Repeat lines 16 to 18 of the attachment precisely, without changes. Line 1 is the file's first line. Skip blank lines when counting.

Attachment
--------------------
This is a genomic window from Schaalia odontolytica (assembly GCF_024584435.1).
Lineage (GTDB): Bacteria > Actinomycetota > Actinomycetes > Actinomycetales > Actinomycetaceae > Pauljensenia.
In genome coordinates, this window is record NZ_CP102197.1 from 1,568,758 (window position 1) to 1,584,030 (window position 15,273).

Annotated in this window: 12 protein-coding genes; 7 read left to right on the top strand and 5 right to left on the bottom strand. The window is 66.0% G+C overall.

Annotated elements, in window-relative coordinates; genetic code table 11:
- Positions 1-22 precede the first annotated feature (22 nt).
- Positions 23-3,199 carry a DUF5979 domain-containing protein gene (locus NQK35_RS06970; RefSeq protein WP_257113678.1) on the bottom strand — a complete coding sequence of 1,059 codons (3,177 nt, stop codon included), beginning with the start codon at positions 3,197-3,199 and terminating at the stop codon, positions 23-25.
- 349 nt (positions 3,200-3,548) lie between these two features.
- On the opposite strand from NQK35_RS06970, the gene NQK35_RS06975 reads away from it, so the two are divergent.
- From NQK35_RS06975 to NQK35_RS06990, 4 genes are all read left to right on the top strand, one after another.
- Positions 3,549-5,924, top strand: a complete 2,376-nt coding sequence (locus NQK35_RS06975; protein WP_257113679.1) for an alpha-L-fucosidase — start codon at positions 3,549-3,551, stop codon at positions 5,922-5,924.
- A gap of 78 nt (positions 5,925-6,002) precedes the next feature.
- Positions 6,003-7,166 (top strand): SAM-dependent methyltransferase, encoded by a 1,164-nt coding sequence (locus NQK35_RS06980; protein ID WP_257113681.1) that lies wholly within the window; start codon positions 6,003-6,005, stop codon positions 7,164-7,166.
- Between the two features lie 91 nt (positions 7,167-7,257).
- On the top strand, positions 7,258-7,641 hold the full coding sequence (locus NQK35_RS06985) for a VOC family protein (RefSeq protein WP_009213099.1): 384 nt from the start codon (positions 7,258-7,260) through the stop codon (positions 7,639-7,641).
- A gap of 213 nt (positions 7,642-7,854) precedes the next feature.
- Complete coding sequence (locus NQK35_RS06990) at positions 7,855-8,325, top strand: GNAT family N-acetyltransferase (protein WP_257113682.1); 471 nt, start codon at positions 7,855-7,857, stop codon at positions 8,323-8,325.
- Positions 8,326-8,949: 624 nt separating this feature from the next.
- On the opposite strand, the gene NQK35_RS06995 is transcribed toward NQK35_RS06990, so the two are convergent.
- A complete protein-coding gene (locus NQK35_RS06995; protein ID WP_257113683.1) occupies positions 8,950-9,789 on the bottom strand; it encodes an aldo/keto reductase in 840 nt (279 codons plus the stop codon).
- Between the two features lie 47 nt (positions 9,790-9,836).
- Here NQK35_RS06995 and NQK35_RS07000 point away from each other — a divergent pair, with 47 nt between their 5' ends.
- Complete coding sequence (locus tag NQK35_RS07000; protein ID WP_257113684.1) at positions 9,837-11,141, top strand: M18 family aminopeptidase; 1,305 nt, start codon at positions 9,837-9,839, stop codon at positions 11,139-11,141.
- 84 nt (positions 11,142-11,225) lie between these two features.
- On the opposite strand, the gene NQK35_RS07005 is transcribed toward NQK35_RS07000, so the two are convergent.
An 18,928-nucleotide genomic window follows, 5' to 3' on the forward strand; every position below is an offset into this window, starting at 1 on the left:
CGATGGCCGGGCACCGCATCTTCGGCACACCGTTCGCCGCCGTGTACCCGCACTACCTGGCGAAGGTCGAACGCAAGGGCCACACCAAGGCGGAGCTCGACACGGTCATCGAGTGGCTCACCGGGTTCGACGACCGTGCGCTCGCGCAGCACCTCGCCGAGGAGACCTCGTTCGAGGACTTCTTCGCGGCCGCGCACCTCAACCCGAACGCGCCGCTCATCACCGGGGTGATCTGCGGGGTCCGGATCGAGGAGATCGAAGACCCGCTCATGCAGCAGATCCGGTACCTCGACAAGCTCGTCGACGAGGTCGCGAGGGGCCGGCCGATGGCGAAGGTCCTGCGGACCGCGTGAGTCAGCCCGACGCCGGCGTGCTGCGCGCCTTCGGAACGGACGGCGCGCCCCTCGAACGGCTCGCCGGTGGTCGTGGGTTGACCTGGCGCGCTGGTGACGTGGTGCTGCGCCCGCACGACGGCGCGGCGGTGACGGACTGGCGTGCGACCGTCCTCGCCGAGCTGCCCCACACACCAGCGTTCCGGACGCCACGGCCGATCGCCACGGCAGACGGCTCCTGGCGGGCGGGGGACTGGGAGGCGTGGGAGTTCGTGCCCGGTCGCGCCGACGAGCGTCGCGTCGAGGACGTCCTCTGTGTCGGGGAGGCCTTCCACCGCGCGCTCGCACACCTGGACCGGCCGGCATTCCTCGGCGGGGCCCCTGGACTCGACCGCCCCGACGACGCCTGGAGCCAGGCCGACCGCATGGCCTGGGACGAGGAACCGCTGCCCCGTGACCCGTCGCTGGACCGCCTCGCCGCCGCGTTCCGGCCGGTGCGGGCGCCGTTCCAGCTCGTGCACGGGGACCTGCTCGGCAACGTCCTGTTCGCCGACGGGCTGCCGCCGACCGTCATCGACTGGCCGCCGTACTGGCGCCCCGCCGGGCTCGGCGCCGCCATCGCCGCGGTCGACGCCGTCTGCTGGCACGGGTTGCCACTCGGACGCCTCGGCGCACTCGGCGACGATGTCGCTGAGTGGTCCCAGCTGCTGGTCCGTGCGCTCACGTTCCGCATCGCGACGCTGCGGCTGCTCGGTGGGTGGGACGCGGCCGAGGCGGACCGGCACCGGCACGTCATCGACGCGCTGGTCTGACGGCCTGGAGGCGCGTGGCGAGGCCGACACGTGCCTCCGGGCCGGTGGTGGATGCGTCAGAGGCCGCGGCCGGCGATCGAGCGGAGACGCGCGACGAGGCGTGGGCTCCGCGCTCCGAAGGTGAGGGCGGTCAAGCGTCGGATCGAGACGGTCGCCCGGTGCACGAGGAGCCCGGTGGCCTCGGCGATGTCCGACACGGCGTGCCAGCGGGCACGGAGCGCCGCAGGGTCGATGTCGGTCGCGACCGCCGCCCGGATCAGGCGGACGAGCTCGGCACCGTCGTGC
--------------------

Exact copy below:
- A gap of 213 nt (positions 7,642-7,854) precedes the next feature.
- Complete coding sequence (locus NQK35_RS06990) at positions 7,855-8,325, top strand: GNAT family N-acetyltransferase (protein WP_257113682.1); 471 nt, start codon at positions 7,855-7,857, stop codon at positions 8,323-8,325.
- Positions 8,326-8,949: 624 nt separating this feature from the next.